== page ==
I can speak fluent English, I have done MBA too. But where are the jobs Modiji promised? In the last four years, I have taken numerous examinations for a sarkari naukri, I have applied in every company from Dilli, Mumbai to Bengaluru that was looking for fresh graduates. Every day I would check my email for a positive response.

Finally, look what I am doing here – he points to the ladle and dishes he is carrying – serving daal baati choorma. We own some farm land but the people managing it tell us that the yield is only falling while the cost of seeds and fertilisers are shooting up. For the past three years, there is no income from the land. My family’s favourite pastime is talking about our Bhadoria Rajput lineage.

I have begun to feel sick now listening to those stories. Politicians tell us false stories about the future, and voters like my family stay drunk in their false glorious past. The present remains bleak. I will give you my personal example. Several years ago, there was a buzz in my native town that the land near the highway would become costly and builders will be paying handsome money for it.

There was euphoria among land-owners. They kept counting their chicken before they hatched. Till date, there are no other takers to those tracts of land. Few understand that real estate business is in poor shape. But people are living in the hope of selling it one day and make good money.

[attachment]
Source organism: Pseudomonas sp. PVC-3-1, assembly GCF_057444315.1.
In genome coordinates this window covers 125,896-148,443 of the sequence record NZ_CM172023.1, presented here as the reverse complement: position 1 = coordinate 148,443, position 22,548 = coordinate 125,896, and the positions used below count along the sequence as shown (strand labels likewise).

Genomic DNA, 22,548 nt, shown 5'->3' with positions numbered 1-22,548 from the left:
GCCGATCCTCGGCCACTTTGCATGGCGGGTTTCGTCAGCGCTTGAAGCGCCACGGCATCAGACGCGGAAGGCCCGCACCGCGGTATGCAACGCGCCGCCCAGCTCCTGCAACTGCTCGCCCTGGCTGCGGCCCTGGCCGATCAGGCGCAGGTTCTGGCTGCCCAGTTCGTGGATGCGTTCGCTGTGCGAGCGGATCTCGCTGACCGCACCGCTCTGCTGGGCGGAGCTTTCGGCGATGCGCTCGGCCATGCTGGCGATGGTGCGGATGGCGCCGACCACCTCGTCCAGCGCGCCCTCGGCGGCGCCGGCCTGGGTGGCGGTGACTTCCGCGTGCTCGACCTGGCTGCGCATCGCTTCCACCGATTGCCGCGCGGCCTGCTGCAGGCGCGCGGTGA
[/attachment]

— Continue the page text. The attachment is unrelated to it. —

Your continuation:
This is how politicians keep the voter on the hook – with hope of a better future. This is the lesson I have learnt which no university will ever teach you. I am happy that there is NOTA (none of the above) in the voting machine now. That is where I plan to press my finger.


#MyVote2019 – ‘BJP Did Well in Healthcare’

In this regard, I hold Modi regime has performed well. The revision of stent prices was a revolutionary decision taken by the government. I have seen patients giving blessings to Modi. Earlier, stents were dubiously priced high and beyond the reach of the poor and lower middle class patients. Things drastically changed when the Centre standardized the stent prices.

Even people from low income groups are able to opt for a stent placement. I would like to share the story of Shanti Singh, a patient from Varanasi who came to Lucknow for treatment. When she came here, the price of one stent was about Rs 1.5 lakh. After we gave her an estimate, she quietly went back home. However, after the prices were revised, Shanti came back to us and this time the entire cost of her treatment –which included installing two stents in her coronary arteries, medicines and hospital stay — totaled just Rs 70,000.